Liquidity and Arbitrage

The Maker-Taker Arbitrage

One of the easiest ways to provide liquidity to an exchange (in a liquid market) is the maker-taker arbitrage.

Setting up: A Market Maker watches the orderbook on exchange A, then places market orders (bids and asks) on exchange B, providing liquidity there.

In the image above, a bid order is placed at a lower price on exchange B than the corresponding bid on exchange A.

Similarly, ask orders are placed at a higher price on exchange B than the corresponding asks on exchange A. These maker orders are updated whenever price/liquidity changes on exchange A.

As a result, the market maker quotes a spread on exchange B (7$) that is slightly higher than the one on exchange B (5$). Nevertheless, this increases the liquidity on exchange B.

Success case: Whenever the bid is executed at exchange B, a taker order is sent to exchange A. The second order executes at a slightly higher price, generating a small profit.

Similarly, whenever an ask is executed, a taker order is sent to buy one exchange A for a profit as well.

Failure case: Price/liquidity on exchange A has changed by the time the order is executed on exchange B. The second order fails to execute. Some fallback mechanism is then used to close the position (immediately or after some time). This usually results in expected loss for the arbitrage strategy.

In a competitive environment, unless the failure case is very common, the profit margins will be very small. In this scenario, the Maker-Taker arbitrage will end up “duplicating” the liquidity from exchange A into exchange B.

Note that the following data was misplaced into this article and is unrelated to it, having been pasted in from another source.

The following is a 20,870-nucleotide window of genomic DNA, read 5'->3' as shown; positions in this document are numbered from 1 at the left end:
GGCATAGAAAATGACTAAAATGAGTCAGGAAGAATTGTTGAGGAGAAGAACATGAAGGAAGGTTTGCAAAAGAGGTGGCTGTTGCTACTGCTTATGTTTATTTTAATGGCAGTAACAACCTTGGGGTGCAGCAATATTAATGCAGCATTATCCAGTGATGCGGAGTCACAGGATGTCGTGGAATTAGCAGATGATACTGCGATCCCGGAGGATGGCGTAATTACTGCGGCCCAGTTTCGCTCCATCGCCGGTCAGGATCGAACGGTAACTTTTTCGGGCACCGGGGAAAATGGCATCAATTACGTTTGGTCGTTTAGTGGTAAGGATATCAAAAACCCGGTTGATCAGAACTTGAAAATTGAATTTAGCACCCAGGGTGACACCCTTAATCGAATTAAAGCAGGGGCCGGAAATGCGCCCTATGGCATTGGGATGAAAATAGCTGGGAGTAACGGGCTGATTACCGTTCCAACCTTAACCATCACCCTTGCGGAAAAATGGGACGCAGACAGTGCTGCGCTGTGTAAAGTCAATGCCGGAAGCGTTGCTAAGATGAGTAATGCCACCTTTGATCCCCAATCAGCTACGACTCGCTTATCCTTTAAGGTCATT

The Sniper Arbitrage

However, failure is indeed quite common! Here is how it can happen.

Sniper failure: In the above scenario, price falls quickly on exchange A. The Market Maker tries to cancel/update its bids on exchange B according to the new price. However, several “Snipers” compete with each other and arrive first at exchange B. They can profit by selling there at the old price. This generates profits for the snipers (at the expense of the Market Maker).

Spreads and Subsidies

Sniper failure, and other forms of latency arbitrage, generate losses to market makers. Facing wider spreads as a result, and realizing that traders would end up displeased, most crypto exchanges decided to find creative ways to reduce their visible spread. They started first to reduce/exempt fees for maker orders, orders that are executed after previously resting on the order book providing liquidity. Soon they started to actively subsidize them, with so called maker rebates (or negative maker fees).

This worked to create apparent tight spreads, but it ended up being nothing more than a clever marketing trick. These maker subsidies had to be paid for with increased taker fees charged on the regular traders.

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